Japan: Protests Mount (again) over US’ Okinawa base–Can’t Stay, Can’t Move, Won’t Go

Protesters block delivery of U.S. base environment report to Okinawa government

JapanToday, National, Dec. 28, 2011

TOKYO — Japan’s years-long bout of indecision over plans to move a U.S. military base on Okinawa appeared to be descending into farce Tuesday when protesters stopped couriers from delivering a report.

Around 100 people opposed to plans to shift the U.S. Marine Corps Air Station at Futenma to a quiet coastal spot on the southern island surrounded a delivery van carrying an environmental impact assessment.

Local media say the government-commissioned report, which Washington demanded be completed by the end of the year, is likely to say nature would suffer little if a giant runway-on-stilts was built in turquoise seas by a pristine shoreline.

Many Okinawans, angry at decades of having shouldered the burden of more than half of the around 50,000 U.S. troops stationed in Japan, say they do not want the facility at Henoko on the east coast of the island.

They say another part of Japan should take the base, which currently sits in a crowded urban area of the island, near dozens of schools and hospitals. Continue reading

Analyzing the Global Revolt of 2011: “SPRING CONFRONTS WINTER”

[A speculative, ponderous piece from Mike Davis, the author of Planet of Slums.  While raising the linkages within the crescendo of the still largely-spontaneous global revolts, and raising and attributing profound strategic capabilities to the many semi-organized and largely unprepared players, this internationalist review of the explosive dynamics of the revolts of 2011+ bears scrutiny both as description and as projection of pregnant possibilities. -- Frontlines ed.]

——————————————————

New Left Review 72, November-December 2011 

mike davis, author of Planet of Slums

mike davis, New Left Review editorial

In great upheavals, analogies fly like shrapnel. The electrifying protests of 2011—the on-going Arab spring, the ‘hot’ Iberian and Hellenic summers, the ‘occupied’ fall in the United States—inevitably have been compared to the anni mirabiles of 1848, 1905, 1968 and 1989. Certainly some fundamental things still apply and classic patterns repeat. Tyrants tremble, chains break and palaces are stormed. Streets become magical laboratories where citizens and comrades are created, and radical ideas acquire sudden telluric power. Iskra becomes Facebook. But will this new comet of protest persist in the winter sky or is it just a brief, dazzling meteor shower? As the fates of previous journées révolutionnaires warn us, spring is the shortest of seasons, especially when the communards fight in the name of a ‘different world’ for which they have no real blueprint or even idealized image.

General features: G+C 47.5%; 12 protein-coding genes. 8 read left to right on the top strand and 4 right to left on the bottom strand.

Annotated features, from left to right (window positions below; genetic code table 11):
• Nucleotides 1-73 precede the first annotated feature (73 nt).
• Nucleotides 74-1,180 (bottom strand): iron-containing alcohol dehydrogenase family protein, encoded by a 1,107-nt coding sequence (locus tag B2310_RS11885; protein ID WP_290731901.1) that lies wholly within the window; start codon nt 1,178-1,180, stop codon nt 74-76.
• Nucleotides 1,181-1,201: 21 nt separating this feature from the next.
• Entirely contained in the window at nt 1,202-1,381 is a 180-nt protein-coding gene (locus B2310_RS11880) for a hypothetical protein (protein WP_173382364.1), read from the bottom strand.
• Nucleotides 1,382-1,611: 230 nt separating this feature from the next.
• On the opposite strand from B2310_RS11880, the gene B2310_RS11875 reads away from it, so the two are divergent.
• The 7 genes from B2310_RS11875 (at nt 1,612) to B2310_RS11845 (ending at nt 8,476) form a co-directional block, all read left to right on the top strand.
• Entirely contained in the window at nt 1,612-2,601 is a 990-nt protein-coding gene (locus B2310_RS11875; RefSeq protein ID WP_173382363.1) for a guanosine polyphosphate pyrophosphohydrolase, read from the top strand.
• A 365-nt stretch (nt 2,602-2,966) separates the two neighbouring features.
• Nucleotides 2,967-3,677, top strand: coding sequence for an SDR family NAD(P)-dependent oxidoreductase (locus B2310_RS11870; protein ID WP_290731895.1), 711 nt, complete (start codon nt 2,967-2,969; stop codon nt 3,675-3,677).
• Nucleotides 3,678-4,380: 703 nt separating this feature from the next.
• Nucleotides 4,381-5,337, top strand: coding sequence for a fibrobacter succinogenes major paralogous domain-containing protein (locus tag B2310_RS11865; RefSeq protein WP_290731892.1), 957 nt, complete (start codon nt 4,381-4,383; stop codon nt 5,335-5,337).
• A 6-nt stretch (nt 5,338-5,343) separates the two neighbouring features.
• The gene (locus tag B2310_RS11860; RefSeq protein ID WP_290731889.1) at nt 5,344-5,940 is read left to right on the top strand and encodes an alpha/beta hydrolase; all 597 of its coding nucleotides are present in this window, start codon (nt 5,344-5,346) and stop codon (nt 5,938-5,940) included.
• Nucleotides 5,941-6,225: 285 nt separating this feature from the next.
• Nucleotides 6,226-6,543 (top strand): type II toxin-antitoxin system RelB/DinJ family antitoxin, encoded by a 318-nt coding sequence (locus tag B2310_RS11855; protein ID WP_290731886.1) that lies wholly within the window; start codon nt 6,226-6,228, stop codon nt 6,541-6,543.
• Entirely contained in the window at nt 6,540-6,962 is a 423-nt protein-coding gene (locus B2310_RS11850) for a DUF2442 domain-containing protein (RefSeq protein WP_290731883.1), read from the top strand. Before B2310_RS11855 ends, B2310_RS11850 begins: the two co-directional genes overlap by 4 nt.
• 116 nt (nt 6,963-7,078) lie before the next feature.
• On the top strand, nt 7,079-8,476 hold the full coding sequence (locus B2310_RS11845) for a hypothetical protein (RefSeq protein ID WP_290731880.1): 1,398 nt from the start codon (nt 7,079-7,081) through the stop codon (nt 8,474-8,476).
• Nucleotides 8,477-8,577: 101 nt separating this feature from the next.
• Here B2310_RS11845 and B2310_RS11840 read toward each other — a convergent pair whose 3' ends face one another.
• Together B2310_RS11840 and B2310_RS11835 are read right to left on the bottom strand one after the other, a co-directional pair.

But perhaps that will come later. For the moment, the survival of the new social movements—the occupiers, the indignados, the small European anti-capitalist parties and the Arab new left—demands that they sink deeper roots in mass resistance to the global economic catastrophe, which in turn presupposes—let’s be honest—that the current temper for ‘horizontality’ can eventually accommodate enough disciplined ‘verticality’ to debate and enact organizing strategies. It’s a frighteningly long road just to reach the starting points of earlier attempts to build a new world. But a new generation has at least bravely initiated the journey.

Will a deepening economic crisis, now engulfing much of the world, necessarily speed a global renewal of the Left? The ‘bullet points’ that follow are my speculations. Designed to instigate debate, they’re simply a thinking-out-loud about some of the historical specificities of the 2011 events and the outcomes they could shape in the next few years. The underlying premise is that Act Two of the drama will entail mostly winter scenes, played out against the backdrop of the collapse of export-led economic growth in the bric countries as well as continuing stagnation in Europe and the United States. Continue reading

Drones over Af-Pak, Drones over Iran, now Drones above your head

[In the hands of repressive authority--what many now recognize as a growing police state--these drones vastly expand the tools to be used to spy on and repress targeted communities, suppress political opposition movements, and to control all activities which the powers that be--however tyrannical, racist, militaristic, or suppressive they may be--determine to be unauthorized and unacceptable to them.  They will intensify the invasions of privacy and the restrictions on social mobility of curfews, checkpoints, and walls. -- Frontlines ed.]

TPMMuckraker

One Nation Under The Drone: The Rising Number Of UAVs In American Skies

a Predator Drone

Jillian Rayfield December 22, 2011

A secret air show in Houston. An unmanned blimp in Utah. A sovereign citizen arrested in North Dakota.

Each of these is just one small part of the bigger story of the proliferation of unmanned aircraft use within the U.S., and each is likely to become smaller still if the FAA goes through with plans to loosen regulations governing domestic use of drones.

News reports about Predator attacks in Iraq and Afghanistan are common if not always complete, but what’s gotten much less attention is the increase in unarmed drones that are buzzing around within the U.S. itself. Primarily, unarmed Predator B drones are only used by government agents to patrol the borders for illegal immigrants, but there are a (very large) handful of other agencies and companies that use smaller, unarmed drones for a slew of other purposes. And that number is only expected to grow.

The FAA says that as of September 13, 2011, there were 285 active Certificates of Authorization (COA) for 85 different users, covering 82 different unmanned unarmed aircraft types.